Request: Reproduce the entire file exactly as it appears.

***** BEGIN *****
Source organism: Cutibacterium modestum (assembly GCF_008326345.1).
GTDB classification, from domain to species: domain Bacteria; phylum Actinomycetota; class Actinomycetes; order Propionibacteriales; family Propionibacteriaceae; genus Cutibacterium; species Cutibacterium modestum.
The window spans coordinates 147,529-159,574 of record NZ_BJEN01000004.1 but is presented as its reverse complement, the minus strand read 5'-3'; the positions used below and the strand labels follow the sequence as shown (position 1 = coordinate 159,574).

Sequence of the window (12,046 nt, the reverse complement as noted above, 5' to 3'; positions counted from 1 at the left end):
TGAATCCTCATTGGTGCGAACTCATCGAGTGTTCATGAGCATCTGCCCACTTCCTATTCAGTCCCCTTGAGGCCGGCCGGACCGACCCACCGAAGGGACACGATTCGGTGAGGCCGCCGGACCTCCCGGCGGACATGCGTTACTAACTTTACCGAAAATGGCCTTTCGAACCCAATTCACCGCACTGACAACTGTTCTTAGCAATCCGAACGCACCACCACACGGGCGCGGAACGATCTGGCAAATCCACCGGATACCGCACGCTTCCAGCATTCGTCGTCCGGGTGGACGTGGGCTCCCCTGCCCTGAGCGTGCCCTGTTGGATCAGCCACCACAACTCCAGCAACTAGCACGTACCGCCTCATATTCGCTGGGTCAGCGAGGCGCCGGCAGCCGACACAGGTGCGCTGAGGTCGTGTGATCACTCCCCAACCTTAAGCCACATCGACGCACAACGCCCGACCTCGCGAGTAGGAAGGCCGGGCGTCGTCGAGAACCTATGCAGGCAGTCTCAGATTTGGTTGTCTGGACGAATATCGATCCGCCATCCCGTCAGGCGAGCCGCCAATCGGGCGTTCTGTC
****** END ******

Source organism: Cutibacterium modestum (assembly GCF_008326345.1).
GTDB classification, from domain to species: domain Bacteria; phylum Actinomycetota; class Actinomycetes; order Propionibacteriales; family Propionibacteriaceae; genus Cutibacterium; species Cutibacterium modestum.
The window spans coordinates 147,529-159,574 of record NZ_BJEN01000004.1 but is presented as its reverse complement, the minus strand read 5'-3'; the positions used below and the strand labels follow the sequence as shown (position 1 = coordinate 159,574).

Sequence of the window (12,046 nt, the reverse complement as noted above, 5' to 3'; positions counted from 1 at the left end):
TGAATCCTCATTGGTGCGAACTCATCGAGTGTTCATGAGCATCTGCCCACTTCCTATTCAGTCCCCTTGAGGCCGGCCGGACCGACCCACCGAAGGGACACGATTCGGTGAGGCCGCCGGACCTCCCGGCGGACATGCGTTACTAACTTTACCGAAAATGGCCTTTCGAACCCAATTCACCGCACTGACAACTGTTCTTAGCAATCCGAACGCACCACCACACGGGCGCGGAACGATCTGGCAAATCCACCGGATACCGCACGCTTCCAGCATTCGTCGTCCGGGTGGACGTGGGCTCCCCTGCCCTGAGCGTGCCCTGTTGGATCAGCCACCACAACTCCAGCAACTAGCACGTACCGCCTCATATTCGCTGGGTCAGCGAGGCGCCGGCAGCCGACACAGGTGCGCTGAGGTCGTGTGATCACTCCCCAACCTTAAGCCACATCGACGCACAACGCCCGACCTCGCGAGTAGGAAGGCCGGGCGTCGTCGAGAACCTATGCAGGCAGTCTCAGATTTGGTTGTCTGGACGAATATCGATCCGCCATCCCGTCAGGCGAGCCGCCAATCGGGCGTTCTGTC